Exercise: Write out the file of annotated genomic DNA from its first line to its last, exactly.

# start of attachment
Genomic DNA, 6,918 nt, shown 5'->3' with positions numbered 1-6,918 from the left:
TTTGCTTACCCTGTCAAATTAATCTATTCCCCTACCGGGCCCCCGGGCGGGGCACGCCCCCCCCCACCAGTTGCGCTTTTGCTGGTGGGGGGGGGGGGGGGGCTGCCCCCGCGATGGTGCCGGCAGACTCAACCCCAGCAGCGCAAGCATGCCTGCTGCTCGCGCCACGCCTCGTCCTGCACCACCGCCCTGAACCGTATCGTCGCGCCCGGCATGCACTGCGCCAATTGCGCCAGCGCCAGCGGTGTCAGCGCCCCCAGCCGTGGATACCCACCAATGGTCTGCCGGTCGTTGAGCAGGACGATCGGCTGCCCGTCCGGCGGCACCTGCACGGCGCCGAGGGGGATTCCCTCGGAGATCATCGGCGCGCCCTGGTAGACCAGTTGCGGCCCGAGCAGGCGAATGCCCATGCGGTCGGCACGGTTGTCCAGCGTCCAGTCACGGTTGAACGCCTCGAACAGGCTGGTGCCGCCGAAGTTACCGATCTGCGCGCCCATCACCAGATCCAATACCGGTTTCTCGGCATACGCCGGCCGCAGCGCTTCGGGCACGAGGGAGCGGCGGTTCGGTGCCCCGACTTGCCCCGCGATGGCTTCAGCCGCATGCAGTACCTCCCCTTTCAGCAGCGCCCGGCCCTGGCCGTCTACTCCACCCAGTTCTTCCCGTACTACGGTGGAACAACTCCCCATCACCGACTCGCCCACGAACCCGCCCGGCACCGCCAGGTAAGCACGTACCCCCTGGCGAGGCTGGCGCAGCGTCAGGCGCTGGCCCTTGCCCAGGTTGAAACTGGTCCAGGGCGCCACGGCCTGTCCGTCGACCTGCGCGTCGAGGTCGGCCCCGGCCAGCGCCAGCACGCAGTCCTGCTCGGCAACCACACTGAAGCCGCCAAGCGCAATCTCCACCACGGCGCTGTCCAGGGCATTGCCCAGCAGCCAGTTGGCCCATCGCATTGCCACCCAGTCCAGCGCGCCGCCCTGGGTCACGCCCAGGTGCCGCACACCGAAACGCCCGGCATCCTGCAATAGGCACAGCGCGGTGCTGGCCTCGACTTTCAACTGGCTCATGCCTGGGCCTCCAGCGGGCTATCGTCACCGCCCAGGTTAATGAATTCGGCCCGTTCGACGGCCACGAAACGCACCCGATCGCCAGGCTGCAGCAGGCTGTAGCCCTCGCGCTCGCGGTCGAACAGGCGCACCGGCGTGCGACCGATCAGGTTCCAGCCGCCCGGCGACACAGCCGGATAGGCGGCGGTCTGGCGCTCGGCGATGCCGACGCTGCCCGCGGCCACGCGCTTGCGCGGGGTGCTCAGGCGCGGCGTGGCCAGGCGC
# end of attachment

Genomic DNA, 6,918 nt, shown 5'->3' with positions numbered 1-6,918 from the left:
TTTGCTTACCCTGTCAAATTAATCTATTCCCCTACCGGGCCCCCGGGCGGGGCACGCCCCCCCCCACCAGTTGCGCTTTTGCTGGTGGGGGGGGGGGGGGGGCTGCCCCCGCGATGGTGCCGGCAGACTCAACCCCAGCAGCGCAAGCATGCCTGCTGCTCGCGCCACGCCTCGTCCTGCACCACCGCCCTGAACCGTATCGTCGCGCCCGGCATGCACTGCGCCAATTGCGCCAGCGCCAGCGGTGTCAGCGCCCCCAGCCGTGGATACCCACCAATGGTCTGCCGGTCGTTGAGCAGGACGATCGGCTGCCCGTCCGGCGGCACCTGCACGGCGCCGAGGGGGATTCCCTCGGAGATCATCGGCGCGCCCTGGTAGACCAGTTGCGGCCCGAGCAGGCGAATGCCCATGCGGTCGGCACGGTTGTCCAGCGTCCAGTCACGGTTGAACGCCTCGAACAGGCTGGTGCCGCCGAAGTTACCGATCTGCGCGCCCATCACCAGATCCAATACCGGTTTCTCGGCATACGCCGGCCGCAGCGCTTCGGGCACGAGGGAGCGGCGGTTCGGTGCCCCGACTTGCCCCGCGATGGCTTCAGCCGCATGCAGTACCTCCCCTTTCAGCAGCGCCCGGCCCTGGCCGTCTACTCCACCCAGTTCTTCCCGTACTACGGTGGAACAACTCCCCATCACCGACTCGCCCACGAACCCGCCCGGCACCGCCAGGTAAGCACGTACCCCCTGGCGAGGCTGGCGCAGCGTCAGGCGCTGGCCCTTGCCCAGGTTGAAACTGGTCCAGGGCGCCACGGCCTGTCCGTCGACCTGCGCGTCGAGGTCGGCCCCGGCCAGCGCCAGCACGCAGTCCTGCTCGGCAACCACACTGAAGCCGCCAAGCGCAATCTCCACCACGGCGCTGTCCAGGGCATTGCCCAGCAGCCAGTTGGCCCATCGCATTGCCACCCAGTCCAGCGCGCCGCCCTGGGTCACGCCCAGGTGCCGCACACCGAAACGCCCGGCATCCTGCAATAGGCACAGCGCGGTGCTGGCCTCGACTTTCAACTGGCTCATGCCTGGGCCTCCAGCGGGCTATCGTCACCGCCCAGGTTAATGAATTCGGCCCGTTCGACGGCCACGAAACGCACCCGATCGCCAGGCTGCAGCAGGCTGTAGCCCTCGCGCTCGCGGTCGAACAGGCGCACCGGCGTGCGACCGATCAGGTTCCAGCCGCCCGGCGACACAGCCGGATAGGCGGCGGTCTGGCGCTCGGCGATGCCGACGCTGCCCGCGGCCACGCGCTTGCGCGGGGTGCTCAGGCGCGGCGTGGCCAGGCGC